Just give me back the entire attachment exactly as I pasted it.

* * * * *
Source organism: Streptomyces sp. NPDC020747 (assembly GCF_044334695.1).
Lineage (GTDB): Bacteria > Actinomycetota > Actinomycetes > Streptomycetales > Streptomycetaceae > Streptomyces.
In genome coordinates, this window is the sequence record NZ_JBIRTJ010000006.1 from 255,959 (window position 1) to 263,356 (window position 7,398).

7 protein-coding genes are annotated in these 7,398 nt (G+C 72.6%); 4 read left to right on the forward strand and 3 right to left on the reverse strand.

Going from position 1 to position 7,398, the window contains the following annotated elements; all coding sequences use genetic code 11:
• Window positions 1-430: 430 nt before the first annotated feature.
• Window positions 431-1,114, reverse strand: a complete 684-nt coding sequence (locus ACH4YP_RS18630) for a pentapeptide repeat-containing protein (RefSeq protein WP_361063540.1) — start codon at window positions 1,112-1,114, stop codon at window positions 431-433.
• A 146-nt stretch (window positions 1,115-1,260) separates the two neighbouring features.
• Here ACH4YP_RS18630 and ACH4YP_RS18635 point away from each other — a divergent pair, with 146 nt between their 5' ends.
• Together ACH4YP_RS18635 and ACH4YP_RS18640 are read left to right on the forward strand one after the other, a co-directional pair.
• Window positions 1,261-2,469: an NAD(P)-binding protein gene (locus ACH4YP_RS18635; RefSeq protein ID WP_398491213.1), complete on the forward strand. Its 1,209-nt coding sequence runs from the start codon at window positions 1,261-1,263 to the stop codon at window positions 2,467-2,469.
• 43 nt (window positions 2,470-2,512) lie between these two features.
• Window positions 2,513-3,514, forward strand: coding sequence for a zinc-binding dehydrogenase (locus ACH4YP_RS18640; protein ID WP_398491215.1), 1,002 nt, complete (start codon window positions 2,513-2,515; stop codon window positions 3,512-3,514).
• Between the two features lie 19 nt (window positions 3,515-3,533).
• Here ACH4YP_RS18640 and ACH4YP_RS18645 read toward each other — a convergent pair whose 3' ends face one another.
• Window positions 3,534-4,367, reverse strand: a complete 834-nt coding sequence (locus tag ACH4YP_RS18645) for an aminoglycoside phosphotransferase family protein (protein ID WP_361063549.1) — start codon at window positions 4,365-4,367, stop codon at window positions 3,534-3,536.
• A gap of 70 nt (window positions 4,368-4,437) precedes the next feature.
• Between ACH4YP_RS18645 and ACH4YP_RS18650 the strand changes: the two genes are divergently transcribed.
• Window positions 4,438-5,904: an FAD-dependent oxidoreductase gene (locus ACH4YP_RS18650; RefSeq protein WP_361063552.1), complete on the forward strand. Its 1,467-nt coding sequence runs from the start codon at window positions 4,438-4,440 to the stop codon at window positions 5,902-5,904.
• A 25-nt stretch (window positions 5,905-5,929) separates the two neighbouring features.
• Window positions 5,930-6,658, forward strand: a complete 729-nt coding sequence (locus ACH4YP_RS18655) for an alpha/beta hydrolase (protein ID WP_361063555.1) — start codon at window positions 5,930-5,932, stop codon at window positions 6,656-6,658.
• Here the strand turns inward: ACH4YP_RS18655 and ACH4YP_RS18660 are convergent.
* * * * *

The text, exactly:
Source organism: Streptomyces sp. NPDC020747 (assembly GCF_044334695.1).
Lineage (GTDB): Bacteria > Actinomycetota > Actinomycetes > Streptomycetales > Streptomycetaceae > Streptomyces.
In genome coordinates, this window is the sequence record NZ_JBIRTJ010000006.1 from 255,959 (window position 1) to 263,356 (window position 7,398).

7 protein-coding genes are annotated in these 7,398 nt (G+C 72.6%); 4 read left to right on the forward strand and 3 right to left on the reverse strand.

Going from position 1 to position 7,398, the window contains the following annotated elements; all coding sequences use genetic code 11:
• Window positions 1-430: 430 nt before the first annotated feature.
• Window positions 431-1,114, reverse strand: a complete 684-nt coding sequence (locus ACH4YP_RS18630) for a pentapeptide repeat-containing protein (RefSeq protein WP_361063540.1) — start codon at window positions 1,112-1,114, stop codon at window positions 431-433.
• A 146-nt stretch (window positions 1,115-1,260) separates the two neighbouring features.
• Here ACH4YP_RS18630 and ACH4YP_RS18635 point away from each other — a divergent pair, with 146 nt between their 5' ends.
• Together ACH4YP_RS18635 and ACH4YP_RS18640 are read left to right on the forward strand one after the other, a co-directional pair.
• Window positions 1,261-2,469: an NAD(P)-binding protein gene (locus ACH4YP_RS18635; RefSeq protein ID WP_398491213.1), complete on the forward strand. Its 1,209-nt coding sequence runs from the start codon at window positions 1,261-1,263 to the stop codon at window positions 2,467-2,469.
• 43 nt (window positions 2,470-2,512) lie between these two features.
• Window positions 2,513-3,514, forward strand: coding sequence for a zinc-binding dehydrogenase (locus ACH4YP_RS18640; protein ID WP_398491215.1), 1,002 nt, complete (start codon window positions 2,513-2,515; stop codon window positions 3,512-3,514).
• Between the two features lie 19 nt (window positions 3,515-3,533).
• Here ACH4YP_RS18640 and ACH4YP_RS18645 read toward each other — a convergent pair whose 3' ends face one another.
• Window positions 3,534-4,367, reverse strand: a complete 834-nt coding sequence (locus tag ACH4YP_RS18645) for an aminoglycoside phosphotransferase family protein (protein ID WP_361063549.1) — start codon at window positions 4,365-4,367, stop codon at window positions 3,534-3,536.
• A gap of 70 nt (window positions 4,368-4,437) precedes the next feature.
• Between ACH4YP_RS18645 and ACH4YP_RS18650 the strand changes: the two genes are divergently transcribed.
• Window positions 4,438-5,904: an FAD-dependent oxidoreductase gene (locus ACH4YP_RS18650; RefSeq protein WP_361063552.1), complete on the forward strand. Its 1,467-nt coding sequence runs from the start codon at window positions 4,438-4,440 to the stop codon at window positions 5,902-5,904.
• A 25-nt stretch (window positions 5,905-5,929) separates the two neighbouring features.
• Window positions 5,930-6,658, forward strand: a complete 729-nt coding sequence (locus ACH4YP_RS18655) for an alpha/beta hydrolase (protein ID WP_361063555.1) — start codon at window positions 5,930-5,932, stop codon at window positions 6,656-6,658.
• Here the strand turns inward: ACH4YP_RS18655 and ACH4YP_RS18660 are convergent.